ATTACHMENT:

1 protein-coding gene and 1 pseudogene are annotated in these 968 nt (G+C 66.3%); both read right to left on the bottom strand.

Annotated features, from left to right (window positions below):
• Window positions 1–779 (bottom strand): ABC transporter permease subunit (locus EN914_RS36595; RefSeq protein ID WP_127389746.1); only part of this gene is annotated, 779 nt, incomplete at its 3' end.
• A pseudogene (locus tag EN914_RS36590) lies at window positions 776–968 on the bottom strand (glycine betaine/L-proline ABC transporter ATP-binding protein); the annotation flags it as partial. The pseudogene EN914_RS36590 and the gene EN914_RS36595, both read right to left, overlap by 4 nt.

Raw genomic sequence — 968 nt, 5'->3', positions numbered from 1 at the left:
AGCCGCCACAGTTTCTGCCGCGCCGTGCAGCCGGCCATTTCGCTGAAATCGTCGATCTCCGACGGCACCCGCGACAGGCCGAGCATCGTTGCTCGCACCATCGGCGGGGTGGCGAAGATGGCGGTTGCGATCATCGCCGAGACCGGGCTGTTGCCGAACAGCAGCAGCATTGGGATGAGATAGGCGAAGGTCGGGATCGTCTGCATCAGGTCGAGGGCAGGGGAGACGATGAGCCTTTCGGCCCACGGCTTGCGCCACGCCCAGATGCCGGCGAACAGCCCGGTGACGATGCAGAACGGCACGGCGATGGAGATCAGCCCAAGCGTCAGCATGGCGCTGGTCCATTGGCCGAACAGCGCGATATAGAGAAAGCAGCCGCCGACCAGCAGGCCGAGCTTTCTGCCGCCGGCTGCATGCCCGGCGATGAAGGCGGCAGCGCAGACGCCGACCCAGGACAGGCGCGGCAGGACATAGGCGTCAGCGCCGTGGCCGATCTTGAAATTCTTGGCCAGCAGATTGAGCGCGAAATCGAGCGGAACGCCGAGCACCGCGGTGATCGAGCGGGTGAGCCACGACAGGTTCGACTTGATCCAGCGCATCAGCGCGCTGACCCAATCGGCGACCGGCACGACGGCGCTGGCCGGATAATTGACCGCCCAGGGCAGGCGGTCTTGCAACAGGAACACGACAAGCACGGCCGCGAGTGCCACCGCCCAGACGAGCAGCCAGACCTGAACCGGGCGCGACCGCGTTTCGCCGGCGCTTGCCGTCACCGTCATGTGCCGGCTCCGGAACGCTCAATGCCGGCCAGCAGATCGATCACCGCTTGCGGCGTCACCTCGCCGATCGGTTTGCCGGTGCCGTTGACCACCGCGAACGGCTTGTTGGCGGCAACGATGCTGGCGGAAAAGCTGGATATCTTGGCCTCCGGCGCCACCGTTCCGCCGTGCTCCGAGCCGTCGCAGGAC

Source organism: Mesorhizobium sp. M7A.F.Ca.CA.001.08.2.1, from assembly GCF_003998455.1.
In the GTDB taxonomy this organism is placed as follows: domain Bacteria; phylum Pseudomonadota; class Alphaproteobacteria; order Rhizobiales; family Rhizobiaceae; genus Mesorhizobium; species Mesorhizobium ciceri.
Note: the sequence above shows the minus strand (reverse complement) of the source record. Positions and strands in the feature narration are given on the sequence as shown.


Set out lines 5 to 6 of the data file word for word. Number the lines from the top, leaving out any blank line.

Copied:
Raw genomic sequence — 968 nt, 5'->3', positions numbered from 1 at the left:
AGCCGCCACAGTTTCTGCCGCGCCGTGCAGCCGGCCATTTCGCTGAAATCGTCGATCTCCGACGGCACCCGCGACAGGCCGAGCATCGTTGCTCGCACCATCGGCGGGGTGGCGAAGATGGCGGTTGCGATCATCGCCGAGACCGGGCTGTTGCCGAACAGCAGCAGCATTGGGATGAGATAGGCGAAGGTCGGGATCGTCTGCATCAGGTCGAGGGCAGGGGAGACGATGAGCCTTTCGGCCCACGGCTTGCGCCACGCCCAGATGCCGGCGAACAGCCCGGTGACGATGCAGAACGGCACGGCGATGGAGATCAGCCCAAGCGTCAGCATGGCGCTGGTCCATTGGCCGAACAGCGCGATATAGAGAAAGCAGCCGCCGACCAGCAGGCCGAGCTTTCTGCCGCCGGCTGCATGCCCGGCGATGAAGGCGGCAGCGCAGACGCCGACCCAGGACAGGCGCGGCAGGACATAGGCGTCAGCGCCGTGGCCGATCTTGAAATTCTTGGCCAGCAGATTGAGCGCGAAATCGAGCGGAACGCCGAGCACCGCGGTGATCGAGCGGGTGAGCCACGACAGGTTCGACTTGATCCAGCGCATCAGCGCGCTGACCCAATCGGCGACCGGCACGACGGCGCTGGCCGGATAATTGACCGCCCAGGGCAGGCGGTCTTGCAACAGGAACACGACAAGCACGGCCGCGAGTGCCACCGCCCAGACGAGCAGCCAGACCTGAACCGGGCGCGACCGCGTTTCGCCGGCGCTTGCCGTCACCGTCATGTGCCGGCTCCGGAACGCTCAATGCCGGCCAGCAGATCGATCACCGCTTGCGGCGTCACCTCGCCGATCGGTTTGCCGGTGCCGTTGACCACCGCGAACGGCTTGTTGGCGGCAACGATGCTGGCGGAAAAGCTGGATATCTTGGCCTCCGGCGCCACCGTTCCGCCGTGCTCCGAGCCGTCGCAGGAC